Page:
What is the problem you are trying to solve?
WWP and NWMAT are linking up to save a part of our UK coal-mining heritage by rebuilding Wrexham’s unique but derelict Mines Rescue Station. The project involves providing an opportunity for disaffected young people to gain hands on experience of working on a construction site which will compliment a personally tailored training package.
video to come…
Why do you care about this?
The core aims of the WWP is to give young disaffected people a second chance in life through nurturing an interest and the skills to work in the construction industry, whist NWMAT are about the promotion and preservation of our regions rich coal mining heritage. Together we believe we can deliver an outcome which we can all be proud of.
How will the money be spent?
The target fund will allow the building to be purchased by the WWP charity before the current owners August 2016 dead-line, thereby allowing renovation to begin.
When will supporters see the difference?
On completion of the purchase people will take comfort from knowing that the Mines Rescue Station will be in the hands of owners who will nurture the building back into mixed use. The envisaged two year construction period will provide valued work experience for disaffected youngsters culminating in the provision of a number of affordable housing units for these youngsters and at the same time provide access to the coal-mining heritage contained in the Station.
Mines Rescue Station Q & A
- What is the purpose of this project? To give disadvantaged young people the opportunity of learning new skills within the building trade to develop accommodation while also restoring an important aspect of local heritage.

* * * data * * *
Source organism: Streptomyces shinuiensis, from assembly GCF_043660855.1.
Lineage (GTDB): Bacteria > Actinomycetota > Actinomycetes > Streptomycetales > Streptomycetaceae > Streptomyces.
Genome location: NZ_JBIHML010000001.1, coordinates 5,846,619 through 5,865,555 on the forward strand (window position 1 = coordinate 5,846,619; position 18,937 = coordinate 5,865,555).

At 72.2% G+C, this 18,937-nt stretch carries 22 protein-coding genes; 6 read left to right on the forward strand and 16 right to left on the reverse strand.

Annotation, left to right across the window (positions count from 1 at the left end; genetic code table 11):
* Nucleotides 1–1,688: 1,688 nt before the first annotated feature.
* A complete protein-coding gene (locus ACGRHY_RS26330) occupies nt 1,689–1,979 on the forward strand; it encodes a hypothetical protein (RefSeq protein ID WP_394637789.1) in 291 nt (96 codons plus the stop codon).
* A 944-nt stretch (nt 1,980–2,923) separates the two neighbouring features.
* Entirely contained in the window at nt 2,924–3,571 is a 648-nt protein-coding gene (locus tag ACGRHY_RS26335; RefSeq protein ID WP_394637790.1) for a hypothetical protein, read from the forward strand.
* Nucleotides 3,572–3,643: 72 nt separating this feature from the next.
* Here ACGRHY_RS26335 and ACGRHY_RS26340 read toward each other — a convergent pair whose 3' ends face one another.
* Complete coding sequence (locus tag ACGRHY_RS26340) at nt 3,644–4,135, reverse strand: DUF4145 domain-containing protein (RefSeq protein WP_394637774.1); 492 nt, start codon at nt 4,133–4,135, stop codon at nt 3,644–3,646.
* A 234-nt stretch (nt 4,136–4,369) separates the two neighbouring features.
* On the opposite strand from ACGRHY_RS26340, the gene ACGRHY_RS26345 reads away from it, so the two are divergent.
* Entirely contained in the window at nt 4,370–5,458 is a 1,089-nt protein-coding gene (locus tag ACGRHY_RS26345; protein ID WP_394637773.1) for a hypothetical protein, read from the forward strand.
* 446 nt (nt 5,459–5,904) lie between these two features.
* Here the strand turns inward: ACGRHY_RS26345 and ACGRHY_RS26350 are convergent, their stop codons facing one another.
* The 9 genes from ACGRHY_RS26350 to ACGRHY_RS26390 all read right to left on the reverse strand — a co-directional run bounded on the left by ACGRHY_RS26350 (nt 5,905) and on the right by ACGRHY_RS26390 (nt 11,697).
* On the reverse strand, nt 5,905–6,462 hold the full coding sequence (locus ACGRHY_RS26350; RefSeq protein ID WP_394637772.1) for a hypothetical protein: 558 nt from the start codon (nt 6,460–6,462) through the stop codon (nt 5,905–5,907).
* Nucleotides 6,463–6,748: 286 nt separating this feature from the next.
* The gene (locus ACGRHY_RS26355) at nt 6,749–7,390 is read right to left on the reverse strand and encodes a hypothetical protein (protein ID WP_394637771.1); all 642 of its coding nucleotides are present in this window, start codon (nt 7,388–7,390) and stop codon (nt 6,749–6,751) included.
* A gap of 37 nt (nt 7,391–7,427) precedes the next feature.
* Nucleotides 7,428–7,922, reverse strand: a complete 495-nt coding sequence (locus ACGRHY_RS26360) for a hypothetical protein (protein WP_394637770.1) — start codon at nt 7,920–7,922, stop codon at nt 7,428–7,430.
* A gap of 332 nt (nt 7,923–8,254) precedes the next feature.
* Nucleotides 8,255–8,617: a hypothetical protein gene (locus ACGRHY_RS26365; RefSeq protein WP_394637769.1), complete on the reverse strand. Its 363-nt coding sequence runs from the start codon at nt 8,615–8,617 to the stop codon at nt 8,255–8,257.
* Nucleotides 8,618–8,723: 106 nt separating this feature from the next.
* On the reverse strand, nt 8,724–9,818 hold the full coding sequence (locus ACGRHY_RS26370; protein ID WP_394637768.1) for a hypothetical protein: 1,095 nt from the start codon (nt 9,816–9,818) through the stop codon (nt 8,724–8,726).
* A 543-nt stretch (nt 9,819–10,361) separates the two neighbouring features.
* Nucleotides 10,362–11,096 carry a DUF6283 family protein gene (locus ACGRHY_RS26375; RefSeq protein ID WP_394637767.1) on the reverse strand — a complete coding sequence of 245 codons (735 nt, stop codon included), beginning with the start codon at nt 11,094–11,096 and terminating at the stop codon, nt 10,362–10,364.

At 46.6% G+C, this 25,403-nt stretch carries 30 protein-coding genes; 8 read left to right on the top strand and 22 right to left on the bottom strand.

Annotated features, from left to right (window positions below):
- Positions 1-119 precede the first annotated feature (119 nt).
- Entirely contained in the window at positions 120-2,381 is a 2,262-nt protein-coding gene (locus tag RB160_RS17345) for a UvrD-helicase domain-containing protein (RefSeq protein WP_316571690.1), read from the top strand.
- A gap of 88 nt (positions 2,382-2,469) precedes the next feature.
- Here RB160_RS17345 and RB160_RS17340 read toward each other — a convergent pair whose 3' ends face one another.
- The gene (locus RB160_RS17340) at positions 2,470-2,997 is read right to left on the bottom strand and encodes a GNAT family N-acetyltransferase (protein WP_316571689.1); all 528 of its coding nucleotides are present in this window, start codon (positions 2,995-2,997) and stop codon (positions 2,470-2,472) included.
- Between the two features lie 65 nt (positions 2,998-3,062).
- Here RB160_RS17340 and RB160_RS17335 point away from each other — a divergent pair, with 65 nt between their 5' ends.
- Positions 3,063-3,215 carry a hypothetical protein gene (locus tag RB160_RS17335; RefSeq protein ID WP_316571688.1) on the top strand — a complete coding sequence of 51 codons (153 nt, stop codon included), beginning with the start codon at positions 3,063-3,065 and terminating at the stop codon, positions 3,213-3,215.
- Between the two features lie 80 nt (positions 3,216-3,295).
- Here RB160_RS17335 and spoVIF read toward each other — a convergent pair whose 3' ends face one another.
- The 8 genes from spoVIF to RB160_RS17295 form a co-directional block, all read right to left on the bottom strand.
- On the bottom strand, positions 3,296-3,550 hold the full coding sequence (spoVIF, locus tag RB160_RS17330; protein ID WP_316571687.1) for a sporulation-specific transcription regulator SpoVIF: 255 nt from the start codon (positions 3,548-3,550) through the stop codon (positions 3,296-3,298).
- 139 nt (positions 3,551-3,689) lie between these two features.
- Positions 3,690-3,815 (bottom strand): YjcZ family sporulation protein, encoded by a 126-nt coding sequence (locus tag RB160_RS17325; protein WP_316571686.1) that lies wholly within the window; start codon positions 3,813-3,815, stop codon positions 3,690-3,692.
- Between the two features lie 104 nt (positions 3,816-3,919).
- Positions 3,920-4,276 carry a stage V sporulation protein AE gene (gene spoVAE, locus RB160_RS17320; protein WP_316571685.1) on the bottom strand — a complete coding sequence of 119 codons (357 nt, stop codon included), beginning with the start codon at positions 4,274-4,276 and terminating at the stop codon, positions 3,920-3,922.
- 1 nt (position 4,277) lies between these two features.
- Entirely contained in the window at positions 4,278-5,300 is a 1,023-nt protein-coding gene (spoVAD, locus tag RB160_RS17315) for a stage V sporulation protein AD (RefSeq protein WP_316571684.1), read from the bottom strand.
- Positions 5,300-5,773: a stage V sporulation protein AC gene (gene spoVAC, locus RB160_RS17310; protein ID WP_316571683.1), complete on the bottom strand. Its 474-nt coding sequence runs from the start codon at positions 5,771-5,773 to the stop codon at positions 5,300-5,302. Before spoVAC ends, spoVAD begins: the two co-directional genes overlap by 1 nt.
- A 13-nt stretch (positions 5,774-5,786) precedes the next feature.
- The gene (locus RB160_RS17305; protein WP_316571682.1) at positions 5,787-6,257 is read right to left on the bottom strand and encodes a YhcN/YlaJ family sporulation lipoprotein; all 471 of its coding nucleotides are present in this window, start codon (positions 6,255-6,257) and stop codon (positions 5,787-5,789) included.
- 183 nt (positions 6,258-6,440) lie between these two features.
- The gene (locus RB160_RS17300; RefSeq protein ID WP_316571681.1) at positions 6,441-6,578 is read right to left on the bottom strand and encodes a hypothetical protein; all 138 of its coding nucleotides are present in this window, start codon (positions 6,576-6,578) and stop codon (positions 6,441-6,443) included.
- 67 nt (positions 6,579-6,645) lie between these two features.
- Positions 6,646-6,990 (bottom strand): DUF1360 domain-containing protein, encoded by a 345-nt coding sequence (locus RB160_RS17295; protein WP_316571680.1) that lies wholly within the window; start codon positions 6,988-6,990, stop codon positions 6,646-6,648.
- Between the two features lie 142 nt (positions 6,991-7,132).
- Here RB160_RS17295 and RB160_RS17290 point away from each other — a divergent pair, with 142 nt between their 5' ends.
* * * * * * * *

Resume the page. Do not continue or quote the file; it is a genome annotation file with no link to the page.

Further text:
- When would the project commence? When sufficient funding becomes available.
- Why is the project important? This CADW Grade II* listed Mines Rescue Station has had a long history. The Training Galleries were used for all of the collieries in the North East Wales coalfield and in particular, during the biggest disaster ever to befall North Wales. It was used for well documented training purposes during the reopening of Gresford Colliery which saved the livelihood of 1,000s of miners over a period of almost 40 years. They were also used as training facilities for the Dinorwic Hydro-electric project and the North Wales Fire Service eventually to become their East Divisional Headquarters. It is now, unfortunately, categorised as ‘Grave Risk’ on WCBC’s Buildings at Risk register and is in need of urgent stabilisation and conservation. Several severe winters and the exposed nature of the structure due to criminal damage have caused the deterioration of the brickwork and the general deterioration in its condition.
- What will be the outcome? To bring a grade 2 listed building back into use by means of accommodation & restoration of the important training galleries.
- How is the project to be funded? By use of crowd funding.
- What would be the timescale for significant improvement? …..